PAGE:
Date: 20th October 2011 at 10:50am
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Could the battle over the use of the Lotus name be coming to an end?

In one of the most boring and confusing episodes of Formula One branding, a Formula 1 Commission meeting in Geneva on November 3rd could see the conclusion of the legal dispute between Team Lotus [owned by Tony Fernandes] and Group Lotus [owned by Proton].

The battle has gone on throughout the season and has seen the team formally owned by Renault running as Lotus Renault GP and the Tony Fernandes outfit running as Team Lotus.

A High Court decision in London back in May failed to clear the mess up with the ruling permitting Team Lotus to continue to race in Formula One under the name following the legal dispute with Group Lotus.

The court hearing had been a long time in coming following a fall out between the two parties in 2010.

That decision meant that for the remainder of the 2011 season, they have continued to race with the Team Lotus badge and name and in the traditional Lotus racing colours of British racing green. While Group Lotus [who have widely be known as Renault despite large Lotus advertising] have continued to race with the black and gold livery made famous by the John Player Special sponsorship of Lotus in the 1980’s.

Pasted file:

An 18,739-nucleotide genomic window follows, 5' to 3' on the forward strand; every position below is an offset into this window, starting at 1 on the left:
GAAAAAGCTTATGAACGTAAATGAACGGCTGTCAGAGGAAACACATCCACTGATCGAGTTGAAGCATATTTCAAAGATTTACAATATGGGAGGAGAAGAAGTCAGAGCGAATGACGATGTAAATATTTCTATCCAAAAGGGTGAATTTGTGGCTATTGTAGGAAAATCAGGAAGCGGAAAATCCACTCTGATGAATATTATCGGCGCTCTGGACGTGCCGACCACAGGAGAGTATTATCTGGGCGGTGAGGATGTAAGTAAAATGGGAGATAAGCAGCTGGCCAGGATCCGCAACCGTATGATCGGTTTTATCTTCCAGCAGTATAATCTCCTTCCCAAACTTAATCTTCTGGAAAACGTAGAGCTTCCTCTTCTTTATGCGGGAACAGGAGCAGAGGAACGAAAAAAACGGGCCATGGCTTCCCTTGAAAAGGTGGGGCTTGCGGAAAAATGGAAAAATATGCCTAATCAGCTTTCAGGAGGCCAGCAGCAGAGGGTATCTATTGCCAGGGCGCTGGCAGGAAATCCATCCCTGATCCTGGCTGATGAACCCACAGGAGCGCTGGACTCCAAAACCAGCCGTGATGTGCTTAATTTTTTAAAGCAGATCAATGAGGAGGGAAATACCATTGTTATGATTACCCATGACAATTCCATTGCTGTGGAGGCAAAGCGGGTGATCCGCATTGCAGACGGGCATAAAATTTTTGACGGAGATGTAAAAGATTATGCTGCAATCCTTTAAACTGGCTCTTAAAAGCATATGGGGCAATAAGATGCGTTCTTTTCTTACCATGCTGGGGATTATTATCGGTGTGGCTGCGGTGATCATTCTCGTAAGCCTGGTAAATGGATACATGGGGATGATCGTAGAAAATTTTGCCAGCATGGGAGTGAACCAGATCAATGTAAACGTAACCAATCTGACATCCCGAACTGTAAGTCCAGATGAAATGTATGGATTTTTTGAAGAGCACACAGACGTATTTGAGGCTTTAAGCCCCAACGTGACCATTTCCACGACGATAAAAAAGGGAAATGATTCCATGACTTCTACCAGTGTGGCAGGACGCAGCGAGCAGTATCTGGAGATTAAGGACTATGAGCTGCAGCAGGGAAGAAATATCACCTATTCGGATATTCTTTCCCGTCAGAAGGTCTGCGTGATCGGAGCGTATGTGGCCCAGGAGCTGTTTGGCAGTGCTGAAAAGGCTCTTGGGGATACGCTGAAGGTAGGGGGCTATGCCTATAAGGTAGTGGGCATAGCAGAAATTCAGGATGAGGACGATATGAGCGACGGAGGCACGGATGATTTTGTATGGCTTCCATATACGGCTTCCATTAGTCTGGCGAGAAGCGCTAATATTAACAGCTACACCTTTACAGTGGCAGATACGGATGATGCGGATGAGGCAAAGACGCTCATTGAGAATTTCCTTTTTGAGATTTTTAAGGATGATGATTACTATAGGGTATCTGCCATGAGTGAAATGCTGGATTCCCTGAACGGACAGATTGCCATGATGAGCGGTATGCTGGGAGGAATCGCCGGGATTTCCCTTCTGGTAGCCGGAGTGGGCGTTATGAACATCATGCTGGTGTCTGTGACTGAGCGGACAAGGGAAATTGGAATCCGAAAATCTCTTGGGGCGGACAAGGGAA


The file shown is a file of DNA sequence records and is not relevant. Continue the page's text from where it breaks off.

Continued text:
The decision also stated that in the future they were the only team who could race as simply ‘Lotus’. In September hints began to drop that a deal could be reached for 2012 and that proposal will now be voted on at the Formula 1 Commission.

The poll will decide if Team Lotus can become Caterham and Renault can become Lotus.

The proposal is unlikely to come up against much opposition with most in the sport just wanting a decision to come and end the complications and confusions.

However Formula One teams are set on tightening the rules to prevent a similar scenario happening again.

‘we want to clarify the fact that for the future we need to put certain rules in place in order to make sure that this is not becoming every two weeks a trade off position that some teams can use.’ Ferrari team principal Stefano Domenicali told Autosport Magazine after a FOTA meeting which had discussed the proposal.

He added: ‘to have two Lotuses can cause confusion, but we need to establish the rules to say, yes we can do it, or sorry that is not possible.’

The name change also suites Renault who sold the team in 2009 to Genii Capital.

‘We sold the team two years ago, and the strategy was not to cut the whole relationship with the team because, when you are a big car maker, you cannot stop like that, The strategy decision was to decline step-by-step, to push the technical partnership. Renault Sport’s managing director Jean-Francois Caubet told Autosport Magazine.

‘With the chassis name, it was a little bit embarrassing for Renault because the control of the team was done by Genii, the main sponsor was Lotus and for the British press it was a Renault team!

‘We didn’t push too much to change, but we asked Bernie if he could help us, and Lotus will be a good solution.’